My family recently purchased a Nissan Leaf, it’s an all electric vehicle with 215 miles of range. So, I wanted to share my experience about buying an electric vehicle with you. In this article, I’ll share my family’s decision making process, shopping experience, home modifications.
We calculated that we spent on average around $3,000 a year on gas and maintenance for my wife’s minivan. We also took into consideration all of the time spent at the gas station and at dealerships for service.
Our utility company believes that the average EV buyer spends around $300 per year on electricity for their EV. If this is true, we figured that we would save around $2,700 a year. Note, EV manufacturers do recommend scheduled maintenance. So, there is some monetary and time cost to consider when owning an EV. But, annual gas savings and the federal tax credit and state rebate made sense for us to buy.
You’ll want to check with your CPA regarding if you and your EV qualify. You’ll want to check with the organization that issues state EV rebates to confirm you and your EV qualify.
Also, some of our friends own electric vehicles and they all responded that it was a positive experience overall. We have one family friend that said after 100,000 miles driven, the Leaf’s original brakes were only 50% depleted.
Other benefits are free charging at your work (if applicable), carpool lane with no passengers, and helping the environment.
We test drove new Kia Niro, new Hyundai Kona, and a 2014 Tesla Model S. But, we decided to buy the Leaf SV Plus. We chose the Leaf SV Plus for many reasons. First, the Leaf qualified for the federal tax credit and state rebate. Some electric vehicles didn’t qualify because the EV manufacturers already hit certain production thresholds. Also, I don’t believe used electric vehicles qualify for the tax credit, but you’ll want to verify with your CPA.
Second, the Leaf has been around for many years. So, we figured that Nissan has probably has worked out the majority of the bugs.
Third, the Leaf SV Plus has 215 miles of range now, so it minimizes our range anxiety. I believe that in the beginning, the Leaf only had 90 miles of range. We wouldn’t have considered the Leaf if this was still the case.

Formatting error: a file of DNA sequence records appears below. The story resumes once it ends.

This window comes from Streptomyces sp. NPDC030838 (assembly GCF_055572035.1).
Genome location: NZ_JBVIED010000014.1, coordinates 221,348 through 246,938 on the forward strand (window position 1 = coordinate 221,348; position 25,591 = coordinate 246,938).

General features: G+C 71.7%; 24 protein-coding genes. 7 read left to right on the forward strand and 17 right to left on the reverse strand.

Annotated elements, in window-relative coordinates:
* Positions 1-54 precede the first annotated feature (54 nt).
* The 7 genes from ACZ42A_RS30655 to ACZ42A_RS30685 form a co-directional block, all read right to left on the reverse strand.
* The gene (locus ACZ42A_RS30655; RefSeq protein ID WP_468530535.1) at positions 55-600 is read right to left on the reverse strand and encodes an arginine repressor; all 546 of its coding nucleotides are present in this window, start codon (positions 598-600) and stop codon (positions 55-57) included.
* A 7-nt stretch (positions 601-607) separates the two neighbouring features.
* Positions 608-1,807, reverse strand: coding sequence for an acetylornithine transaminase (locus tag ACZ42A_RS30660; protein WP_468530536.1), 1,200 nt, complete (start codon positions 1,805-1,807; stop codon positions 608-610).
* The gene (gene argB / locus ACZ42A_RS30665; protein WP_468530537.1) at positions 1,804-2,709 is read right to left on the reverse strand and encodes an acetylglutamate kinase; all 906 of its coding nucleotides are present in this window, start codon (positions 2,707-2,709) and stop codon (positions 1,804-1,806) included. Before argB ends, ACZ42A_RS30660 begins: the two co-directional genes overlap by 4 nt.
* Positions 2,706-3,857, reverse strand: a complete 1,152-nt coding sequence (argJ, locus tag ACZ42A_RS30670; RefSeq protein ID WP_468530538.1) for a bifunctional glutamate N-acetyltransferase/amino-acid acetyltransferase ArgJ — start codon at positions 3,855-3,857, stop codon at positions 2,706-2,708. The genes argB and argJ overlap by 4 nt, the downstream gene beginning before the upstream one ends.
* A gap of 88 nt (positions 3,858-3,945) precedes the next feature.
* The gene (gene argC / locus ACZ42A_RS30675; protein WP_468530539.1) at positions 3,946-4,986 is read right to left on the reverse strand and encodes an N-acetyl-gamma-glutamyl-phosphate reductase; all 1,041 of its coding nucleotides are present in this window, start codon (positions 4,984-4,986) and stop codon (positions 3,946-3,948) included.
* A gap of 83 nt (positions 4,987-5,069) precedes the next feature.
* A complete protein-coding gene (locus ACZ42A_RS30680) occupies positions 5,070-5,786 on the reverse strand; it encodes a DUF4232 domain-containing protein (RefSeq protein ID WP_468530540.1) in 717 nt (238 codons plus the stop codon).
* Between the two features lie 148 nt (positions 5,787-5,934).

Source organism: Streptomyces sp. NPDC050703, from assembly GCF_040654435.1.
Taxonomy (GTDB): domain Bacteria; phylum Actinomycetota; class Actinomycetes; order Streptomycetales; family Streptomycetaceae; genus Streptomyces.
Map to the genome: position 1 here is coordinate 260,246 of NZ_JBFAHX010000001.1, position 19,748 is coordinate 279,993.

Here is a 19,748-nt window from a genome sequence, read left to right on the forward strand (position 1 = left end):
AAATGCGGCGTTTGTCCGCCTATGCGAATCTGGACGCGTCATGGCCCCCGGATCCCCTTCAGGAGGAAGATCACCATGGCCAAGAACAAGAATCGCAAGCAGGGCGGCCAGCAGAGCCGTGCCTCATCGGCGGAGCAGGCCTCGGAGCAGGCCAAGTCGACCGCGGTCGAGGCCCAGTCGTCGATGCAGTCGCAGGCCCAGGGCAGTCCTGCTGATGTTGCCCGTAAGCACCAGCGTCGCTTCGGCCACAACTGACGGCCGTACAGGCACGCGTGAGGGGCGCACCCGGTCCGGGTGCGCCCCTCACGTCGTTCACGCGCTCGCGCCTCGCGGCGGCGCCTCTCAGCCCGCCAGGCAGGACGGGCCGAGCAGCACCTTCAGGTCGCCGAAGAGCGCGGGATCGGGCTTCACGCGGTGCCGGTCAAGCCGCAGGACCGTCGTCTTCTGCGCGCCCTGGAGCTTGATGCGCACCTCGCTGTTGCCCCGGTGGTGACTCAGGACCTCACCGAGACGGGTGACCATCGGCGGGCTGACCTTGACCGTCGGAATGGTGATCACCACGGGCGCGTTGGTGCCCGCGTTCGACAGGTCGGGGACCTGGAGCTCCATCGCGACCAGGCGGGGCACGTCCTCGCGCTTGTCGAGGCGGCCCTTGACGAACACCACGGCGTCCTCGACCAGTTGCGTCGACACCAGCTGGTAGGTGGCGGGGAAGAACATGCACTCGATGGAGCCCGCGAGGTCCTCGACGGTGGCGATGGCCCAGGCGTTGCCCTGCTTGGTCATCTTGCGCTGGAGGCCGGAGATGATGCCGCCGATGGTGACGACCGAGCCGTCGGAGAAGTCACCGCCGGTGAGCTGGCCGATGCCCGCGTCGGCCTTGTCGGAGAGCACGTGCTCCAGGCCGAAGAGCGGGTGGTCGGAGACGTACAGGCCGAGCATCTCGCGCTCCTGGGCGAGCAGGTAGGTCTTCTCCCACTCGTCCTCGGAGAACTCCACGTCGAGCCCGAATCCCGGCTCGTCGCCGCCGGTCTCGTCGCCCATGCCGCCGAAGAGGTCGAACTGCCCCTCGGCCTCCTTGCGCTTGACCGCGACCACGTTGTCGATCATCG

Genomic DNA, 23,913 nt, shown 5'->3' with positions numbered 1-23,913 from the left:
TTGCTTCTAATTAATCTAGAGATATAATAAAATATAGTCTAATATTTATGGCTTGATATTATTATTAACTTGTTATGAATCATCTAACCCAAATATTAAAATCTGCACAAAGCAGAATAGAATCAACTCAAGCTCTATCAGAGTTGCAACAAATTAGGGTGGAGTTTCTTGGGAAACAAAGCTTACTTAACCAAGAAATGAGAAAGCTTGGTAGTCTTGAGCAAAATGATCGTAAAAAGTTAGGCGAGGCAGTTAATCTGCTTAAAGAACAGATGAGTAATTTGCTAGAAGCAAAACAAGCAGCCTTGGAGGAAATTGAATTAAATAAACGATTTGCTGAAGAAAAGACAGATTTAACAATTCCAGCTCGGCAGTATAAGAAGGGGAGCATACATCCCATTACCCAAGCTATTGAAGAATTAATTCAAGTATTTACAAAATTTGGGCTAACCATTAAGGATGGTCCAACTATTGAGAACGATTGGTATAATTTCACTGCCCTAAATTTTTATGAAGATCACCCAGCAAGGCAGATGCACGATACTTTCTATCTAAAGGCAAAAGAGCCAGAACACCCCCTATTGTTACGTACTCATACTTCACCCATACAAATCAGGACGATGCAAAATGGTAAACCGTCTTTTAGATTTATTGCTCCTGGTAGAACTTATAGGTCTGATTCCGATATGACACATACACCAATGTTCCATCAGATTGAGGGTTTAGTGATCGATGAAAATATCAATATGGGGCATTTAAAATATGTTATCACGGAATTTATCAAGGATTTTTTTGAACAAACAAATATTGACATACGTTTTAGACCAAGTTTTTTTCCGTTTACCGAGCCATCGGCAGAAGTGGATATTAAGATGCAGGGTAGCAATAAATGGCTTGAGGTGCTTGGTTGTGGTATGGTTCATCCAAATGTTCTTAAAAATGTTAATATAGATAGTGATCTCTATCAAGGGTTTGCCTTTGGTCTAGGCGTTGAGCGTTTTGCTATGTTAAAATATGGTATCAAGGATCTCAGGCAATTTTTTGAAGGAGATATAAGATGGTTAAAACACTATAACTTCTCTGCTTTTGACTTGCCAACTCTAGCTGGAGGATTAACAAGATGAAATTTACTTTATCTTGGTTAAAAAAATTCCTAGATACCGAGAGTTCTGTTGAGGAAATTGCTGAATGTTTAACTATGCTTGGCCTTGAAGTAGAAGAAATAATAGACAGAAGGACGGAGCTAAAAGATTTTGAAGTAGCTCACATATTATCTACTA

Fourth, there are an abundance of Leaf vehicles for sale, so this helped us with negotiating a good price. See my article about tips for negotiating the lowest price for your new car purchase.
Also, the Nissan dealership we purchased the Leaf from offers free charging stations, free car washes and a coupon book. We used a coupon when we had our windows tinted. And, when we bring our Leaf in for service, the dealership provides us with rental vehicle. This is typically a perk only received typically when you buy a luxury vehicle.
Electric vehicles can use a home outlet to charge, but it can take days to charge to full capacity.
In our city, our electric utility offers a $599 rebate (if you qualify) or a free EVSE (EV charging station). We went with the rebate. We used it to help cover the majority of the cost of adding a 240 volt receptacle in our garage. Our Leaf came with a charging cord for a 240 volt receptacle and a 110 volt adapter.
The other day, I noticed the Leaf’s battery was around 20% of capacity. I plugged in the cord into the 240 volt receptacle and charged it from 12 midnight to 6 am. It charged up to around 80% capacity. So, I’m getting about 10% charge for every hour.
You’ll want to have an electrician inspect your electrical panel and parking location before you purchase an electric vehicle. An electrician will let you know if there will be any issues and how much it will cost.
We have a family friend that has owned a Leaf for many years and never installed either. She just used the 110 volt outlet or went to the Nissan dealership to use the fast charging station. But, the Leaf user manual states that using quick charging stations frequently is not good for the battery.
We purchased our Leaf in November 2019, so we’re still newbies. But, so far we’ve been very happy with our Leaf. We’re happy with the ride comfort, functionality, features, etc. There are some minor things that my wife and I would change on the Leaf. But, I’ll save that information for when I write a review for the Leaf.
I’m just a regular dad and I created this blog to share my dad hacks (tips) with families like you on a variety of topics like family activities, food, reviews and more.